From our vast experience as both professional accountants and recruiters, we can tell you that if you truly want to achieve your career potential, you must have a plan to master your job interview. In addition to possessing the necessary education to achieve that plan, the next major step should revolve around the actual mechanics of ‘selling yourself’.
Let’s take a look at a study completed by Dr. Albert Mehrabian of UCLA, who suggests there are three principle elements that determine the power and effectiveness of face-to-face communication. They are: 1) What we say, 2) How we say it and 3) How we’re perceived as we say it. His studies have indicated 55% emphasis is placed on what we say, 38% on how we say it, and 7% on visual perception.
Putting studies and research aside, we find from our experience that more emphasis is actually placed on the perception component. We tend to attach more significance to visual perception because conventional wisdom dictates that you put your best foot forward in an interview and therefore people are a little more judgmental than they would be in other circumstances. Conversely, an interviewer tends to attach less significance on ‘how we say it’, because business discussions are often drier than other conversations and we therefore don’t expect quite so much in the way of fluff.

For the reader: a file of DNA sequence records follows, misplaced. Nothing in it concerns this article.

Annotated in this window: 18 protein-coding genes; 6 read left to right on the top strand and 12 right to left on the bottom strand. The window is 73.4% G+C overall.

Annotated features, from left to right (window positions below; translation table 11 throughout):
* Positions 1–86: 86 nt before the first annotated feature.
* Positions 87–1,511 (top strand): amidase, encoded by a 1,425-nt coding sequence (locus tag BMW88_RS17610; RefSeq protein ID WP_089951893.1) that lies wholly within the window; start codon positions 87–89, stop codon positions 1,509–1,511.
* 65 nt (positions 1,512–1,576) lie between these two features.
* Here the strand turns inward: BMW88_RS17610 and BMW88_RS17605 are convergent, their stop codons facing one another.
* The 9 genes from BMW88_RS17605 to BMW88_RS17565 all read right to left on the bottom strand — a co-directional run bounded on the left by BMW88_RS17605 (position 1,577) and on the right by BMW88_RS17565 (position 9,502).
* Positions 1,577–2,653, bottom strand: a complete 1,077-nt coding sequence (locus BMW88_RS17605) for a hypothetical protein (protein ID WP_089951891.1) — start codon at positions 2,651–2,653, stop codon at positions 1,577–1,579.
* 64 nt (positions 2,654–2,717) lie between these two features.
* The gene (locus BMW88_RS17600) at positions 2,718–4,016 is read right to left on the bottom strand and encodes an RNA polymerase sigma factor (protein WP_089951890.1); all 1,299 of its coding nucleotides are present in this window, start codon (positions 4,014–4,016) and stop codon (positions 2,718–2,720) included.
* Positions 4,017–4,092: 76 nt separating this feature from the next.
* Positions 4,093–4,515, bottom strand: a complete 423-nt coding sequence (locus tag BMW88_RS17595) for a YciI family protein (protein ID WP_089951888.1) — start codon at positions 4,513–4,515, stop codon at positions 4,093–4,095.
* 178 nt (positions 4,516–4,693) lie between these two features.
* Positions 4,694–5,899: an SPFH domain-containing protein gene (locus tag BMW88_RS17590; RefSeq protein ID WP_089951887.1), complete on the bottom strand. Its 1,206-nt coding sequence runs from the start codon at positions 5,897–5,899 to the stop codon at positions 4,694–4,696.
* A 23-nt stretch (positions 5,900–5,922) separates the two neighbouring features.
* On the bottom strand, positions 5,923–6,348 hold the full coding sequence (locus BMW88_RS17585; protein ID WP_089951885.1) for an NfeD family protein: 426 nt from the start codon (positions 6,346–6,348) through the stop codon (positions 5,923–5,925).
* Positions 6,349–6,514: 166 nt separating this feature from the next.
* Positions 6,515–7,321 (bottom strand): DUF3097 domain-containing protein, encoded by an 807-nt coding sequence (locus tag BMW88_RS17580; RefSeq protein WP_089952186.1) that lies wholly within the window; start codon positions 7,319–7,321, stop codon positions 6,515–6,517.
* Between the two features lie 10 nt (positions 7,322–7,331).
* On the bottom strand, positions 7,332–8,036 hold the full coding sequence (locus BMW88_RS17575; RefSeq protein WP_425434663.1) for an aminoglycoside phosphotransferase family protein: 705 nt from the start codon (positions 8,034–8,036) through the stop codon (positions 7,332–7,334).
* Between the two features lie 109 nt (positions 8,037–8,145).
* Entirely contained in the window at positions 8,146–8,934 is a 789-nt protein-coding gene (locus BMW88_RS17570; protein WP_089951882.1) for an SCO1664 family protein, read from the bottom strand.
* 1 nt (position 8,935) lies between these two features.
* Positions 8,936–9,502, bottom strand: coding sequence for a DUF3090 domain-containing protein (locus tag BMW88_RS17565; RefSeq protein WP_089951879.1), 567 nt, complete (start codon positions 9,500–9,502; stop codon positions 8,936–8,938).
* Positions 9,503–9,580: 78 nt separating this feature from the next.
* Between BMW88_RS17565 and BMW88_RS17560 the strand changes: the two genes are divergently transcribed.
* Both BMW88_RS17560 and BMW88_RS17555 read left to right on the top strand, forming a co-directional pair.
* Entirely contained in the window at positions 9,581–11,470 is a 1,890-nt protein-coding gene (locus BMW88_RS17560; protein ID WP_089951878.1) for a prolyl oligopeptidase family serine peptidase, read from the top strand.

What We Say
The first step toward effective communication in any interview is to succinctly answer the following questions: Where were you? Where are you now? Where do you want to be? You may have started your career in public accounting, worked your way into a large public manufacturing company, experienced gradual promotions to achieve your current controllership position, and now aspire to be a VP/CFO of a medium manufacturing company. Whatever the case may be, you need to define your career path clearly and concisely.
So, how do you break down your resume into mini stories that, when added together, tell the big picture? It’s all about storytelling.